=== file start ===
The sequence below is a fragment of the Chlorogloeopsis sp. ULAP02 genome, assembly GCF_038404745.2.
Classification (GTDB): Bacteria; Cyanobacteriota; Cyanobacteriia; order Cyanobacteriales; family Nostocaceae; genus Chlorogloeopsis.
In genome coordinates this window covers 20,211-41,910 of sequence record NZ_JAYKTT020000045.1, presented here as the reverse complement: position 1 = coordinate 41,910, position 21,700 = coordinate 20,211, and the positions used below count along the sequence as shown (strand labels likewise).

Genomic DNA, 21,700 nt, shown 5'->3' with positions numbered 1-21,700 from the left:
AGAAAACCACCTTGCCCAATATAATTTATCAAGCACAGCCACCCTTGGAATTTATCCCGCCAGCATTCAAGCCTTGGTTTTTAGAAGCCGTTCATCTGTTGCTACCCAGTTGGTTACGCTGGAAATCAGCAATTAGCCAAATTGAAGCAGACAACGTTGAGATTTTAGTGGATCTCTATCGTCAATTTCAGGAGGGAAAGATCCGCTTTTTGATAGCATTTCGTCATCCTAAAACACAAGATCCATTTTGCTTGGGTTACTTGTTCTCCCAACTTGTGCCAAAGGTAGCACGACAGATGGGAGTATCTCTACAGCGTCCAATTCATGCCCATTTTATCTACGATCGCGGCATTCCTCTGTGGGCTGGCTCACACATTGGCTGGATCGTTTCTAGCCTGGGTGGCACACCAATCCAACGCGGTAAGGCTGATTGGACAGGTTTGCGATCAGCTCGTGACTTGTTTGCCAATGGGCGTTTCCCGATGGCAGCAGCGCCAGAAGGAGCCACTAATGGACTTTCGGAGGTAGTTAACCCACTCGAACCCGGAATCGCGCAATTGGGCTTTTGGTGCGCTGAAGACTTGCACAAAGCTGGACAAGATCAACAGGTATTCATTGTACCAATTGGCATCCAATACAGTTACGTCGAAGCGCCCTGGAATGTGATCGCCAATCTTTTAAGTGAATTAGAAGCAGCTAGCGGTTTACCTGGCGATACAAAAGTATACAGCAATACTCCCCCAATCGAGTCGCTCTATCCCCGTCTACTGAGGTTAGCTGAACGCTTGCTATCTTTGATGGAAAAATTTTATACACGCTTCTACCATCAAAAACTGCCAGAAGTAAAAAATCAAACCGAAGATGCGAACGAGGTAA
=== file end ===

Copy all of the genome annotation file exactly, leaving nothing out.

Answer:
The sequence below is a fragment of the Chlorogloeopsis sp. ULAP02 genome, assembly GCF_038404745.2.
Classification (GTDB): Bacteria; Cyanobacteriota; Cyanobacteriia; order Cyanobacteriales; family Nostocaceae; genus Chlorogloeopsis.
In genome coordinates this window covers 20,211-41,910 of sequence record NZ_JAYKTT020000045.1, presented here as the reverse complement: position 1 = coordinate 41,910, position 21,700 = coordinate 20,211, and the positions used below count along the sequence as shown (strand labels likewise).

Genomic DNA, 21,700 nt, shown 5'->3' with positions numbered 1-21,700 from the left:
AGAAAACCACCTTGCCCAATATAATTTATCAAGCACAGCCACCCTTGGAATTTATCCCGCCAGCATTCAAGCCTTGGTTTTTAGAAGCCGTTCATCTGTTGCTACCCAGTTGGTTACGCTGGAAATCAGCAATTAGCCAAATTGAAGCAGACAACGTTGAGATTTTAGTGGATCTCTATCGTCAATTTCAGGAGGGAAAGATCCGCTTTTTGATAGCATTTCGTCATCCTAAAACACAAGATCCATTTTGCTTGGGTTACTTGTTCTCCCAACTTGTGCCAAAGGTAGCACGACAGATGGGAGTATCTCTACAGCGTCCAATTCATGCCCATTTTATCTACGATCGCGGCATTCCTCTGTGGGCTGGCTCACACATTGGCTGGATCGTTTCTAGCCTGGGTGGCACACCAATCCAACGCGGTAAGGCTGATTGGACAGGTTTGCGATCAGCTCGTGACTTGTTTGCCAATGGGCGTTTCCCGATGGCAGCAGCGCCAGAAGGAGCCACTAATGGACTTTCGGAGGTAGTTAACCCACTCGAACCCGGAATCGCGCAATTGGGCTTTTGGTGCGCTGAAGACTTGCACAAAGCTGGACAAGATCAACAGGTATTCATTGTACCAATTGGCATCCAATACAGTTACGTCGAAGCGCCCTGGAATGTGATCGCCAATCTTTTAAGTGAATTAGAAGCAGCTAGCGGTTTACCTGGCGATACAAAAGTATACAGCAATACTCCCCCAATCGAGTCGCTCTATCCCCGTCTACTGAGGTTAGCTGAACGCTTGCTATCTTTGATGGAAAAATTTTATACACGCTTCTACCATCAAAAACTGCCAGAAGTAAAAAATCAAACCGAAGATGCGAACGAGGTAA